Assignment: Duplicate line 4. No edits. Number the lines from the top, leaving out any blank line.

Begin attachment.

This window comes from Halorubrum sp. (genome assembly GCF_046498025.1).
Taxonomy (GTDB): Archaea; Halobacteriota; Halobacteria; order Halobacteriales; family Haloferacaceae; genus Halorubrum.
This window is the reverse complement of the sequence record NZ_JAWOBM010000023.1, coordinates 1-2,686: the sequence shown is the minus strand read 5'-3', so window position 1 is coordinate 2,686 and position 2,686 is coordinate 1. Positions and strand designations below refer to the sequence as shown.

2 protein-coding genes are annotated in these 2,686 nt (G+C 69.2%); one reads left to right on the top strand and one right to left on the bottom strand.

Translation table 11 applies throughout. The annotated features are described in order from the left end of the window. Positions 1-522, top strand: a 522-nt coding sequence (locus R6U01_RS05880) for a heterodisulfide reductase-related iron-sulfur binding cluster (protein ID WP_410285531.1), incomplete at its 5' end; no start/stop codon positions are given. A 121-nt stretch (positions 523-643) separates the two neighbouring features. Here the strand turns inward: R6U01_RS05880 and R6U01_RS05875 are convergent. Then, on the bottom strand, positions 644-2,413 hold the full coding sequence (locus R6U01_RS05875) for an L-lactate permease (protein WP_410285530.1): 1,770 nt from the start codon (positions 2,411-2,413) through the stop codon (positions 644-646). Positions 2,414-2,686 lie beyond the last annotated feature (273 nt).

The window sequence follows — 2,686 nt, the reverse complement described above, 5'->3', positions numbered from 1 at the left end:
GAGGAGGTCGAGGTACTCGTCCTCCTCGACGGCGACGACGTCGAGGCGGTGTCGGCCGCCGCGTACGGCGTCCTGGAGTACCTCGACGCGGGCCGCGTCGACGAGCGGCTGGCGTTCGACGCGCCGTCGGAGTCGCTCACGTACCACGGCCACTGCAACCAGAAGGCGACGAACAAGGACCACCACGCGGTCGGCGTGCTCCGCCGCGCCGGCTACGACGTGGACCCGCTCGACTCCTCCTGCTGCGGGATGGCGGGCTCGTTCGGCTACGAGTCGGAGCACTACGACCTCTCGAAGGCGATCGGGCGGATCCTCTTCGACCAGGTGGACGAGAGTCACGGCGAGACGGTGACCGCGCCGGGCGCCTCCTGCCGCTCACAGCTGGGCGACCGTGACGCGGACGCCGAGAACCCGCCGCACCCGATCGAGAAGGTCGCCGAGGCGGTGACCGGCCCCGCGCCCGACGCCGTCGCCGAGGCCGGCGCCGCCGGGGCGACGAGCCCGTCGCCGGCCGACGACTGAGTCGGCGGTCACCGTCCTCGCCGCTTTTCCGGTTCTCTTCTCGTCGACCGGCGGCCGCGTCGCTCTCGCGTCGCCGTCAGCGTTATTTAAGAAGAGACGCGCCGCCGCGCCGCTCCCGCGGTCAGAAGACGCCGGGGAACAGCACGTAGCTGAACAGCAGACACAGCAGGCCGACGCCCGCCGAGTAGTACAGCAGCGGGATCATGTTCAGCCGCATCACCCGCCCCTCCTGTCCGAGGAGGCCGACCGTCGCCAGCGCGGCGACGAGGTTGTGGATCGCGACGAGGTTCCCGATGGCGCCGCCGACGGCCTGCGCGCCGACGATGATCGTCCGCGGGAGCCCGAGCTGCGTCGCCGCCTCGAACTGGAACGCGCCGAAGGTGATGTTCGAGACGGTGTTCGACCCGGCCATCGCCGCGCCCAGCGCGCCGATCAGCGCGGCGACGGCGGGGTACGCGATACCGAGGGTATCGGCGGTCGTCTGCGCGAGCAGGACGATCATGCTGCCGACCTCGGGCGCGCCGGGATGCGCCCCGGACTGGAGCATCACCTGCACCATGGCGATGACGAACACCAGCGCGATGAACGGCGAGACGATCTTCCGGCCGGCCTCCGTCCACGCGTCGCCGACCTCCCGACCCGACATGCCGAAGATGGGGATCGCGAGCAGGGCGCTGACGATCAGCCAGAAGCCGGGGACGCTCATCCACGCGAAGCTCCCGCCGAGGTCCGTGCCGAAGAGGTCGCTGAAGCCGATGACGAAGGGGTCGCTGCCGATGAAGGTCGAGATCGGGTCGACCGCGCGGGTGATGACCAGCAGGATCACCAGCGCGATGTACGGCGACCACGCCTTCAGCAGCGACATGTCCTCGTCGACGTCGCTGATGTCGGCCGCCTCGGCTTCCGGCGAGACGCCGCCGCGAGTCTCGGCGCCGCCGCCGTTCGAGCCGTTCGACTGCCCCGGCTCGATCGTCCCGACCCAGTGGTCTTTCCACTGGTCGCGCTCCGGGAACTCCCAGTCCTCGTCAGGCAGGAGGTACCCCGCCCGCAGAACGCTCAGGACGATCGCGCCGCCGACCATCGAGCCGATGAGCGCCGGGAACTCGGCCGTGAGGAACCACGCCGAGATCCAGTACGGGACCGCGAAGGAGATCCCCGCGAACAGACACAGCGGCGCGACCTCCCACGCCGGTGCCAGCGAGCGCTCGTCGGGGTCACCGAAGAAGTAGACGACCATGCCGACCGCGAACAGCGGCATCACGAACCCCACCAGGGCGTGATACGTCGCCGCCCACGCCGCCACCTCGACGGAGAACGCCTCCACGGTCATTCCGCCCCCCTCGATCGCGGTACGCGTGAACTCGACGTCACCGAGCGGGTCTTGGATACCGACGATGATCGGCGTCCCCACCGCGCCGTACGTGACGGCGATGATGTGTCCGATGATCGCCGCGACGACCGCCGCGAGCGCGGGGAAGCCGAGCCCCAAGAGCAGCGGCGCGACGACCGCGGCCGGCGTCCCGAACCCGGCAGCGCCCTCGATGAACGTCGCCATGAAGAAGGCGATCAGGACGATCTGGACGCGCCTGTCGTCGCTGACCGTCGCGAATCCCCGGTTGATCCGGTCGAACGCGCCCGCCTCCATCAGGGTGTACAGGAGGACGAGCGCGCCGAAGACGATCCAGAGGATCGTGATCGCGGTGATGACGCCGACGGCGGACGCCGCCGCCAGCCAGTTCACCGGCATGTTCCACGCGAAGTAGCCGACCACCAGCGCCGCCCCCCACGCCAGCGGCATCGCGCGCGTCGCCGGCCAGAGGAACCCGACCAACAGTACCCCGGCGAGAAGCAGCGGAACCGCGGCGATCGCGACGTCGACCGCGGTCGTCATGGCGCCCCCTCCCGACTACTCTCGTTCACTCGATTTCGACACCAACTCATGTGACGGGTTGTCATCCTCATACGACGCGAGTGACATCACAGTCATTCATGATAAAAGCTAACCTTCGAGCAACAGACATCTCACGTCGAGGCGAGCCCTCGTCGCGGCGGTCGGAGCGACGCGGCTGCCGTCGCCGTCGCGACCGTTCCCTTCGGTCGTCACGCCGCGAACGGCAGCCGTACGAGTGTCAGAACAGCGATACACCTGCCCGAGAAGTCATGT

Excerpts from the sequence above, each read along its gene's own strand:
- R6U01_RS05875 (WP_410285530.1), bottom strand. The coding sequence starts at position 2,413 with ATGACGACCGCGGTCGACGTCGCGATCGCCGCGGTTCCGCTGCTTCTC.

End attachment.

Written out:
2 protein-coding genes are annotated in these 2,686 nt (G+C 69.2%); one reads left to right on the top strand and one right to left on the bottom strand.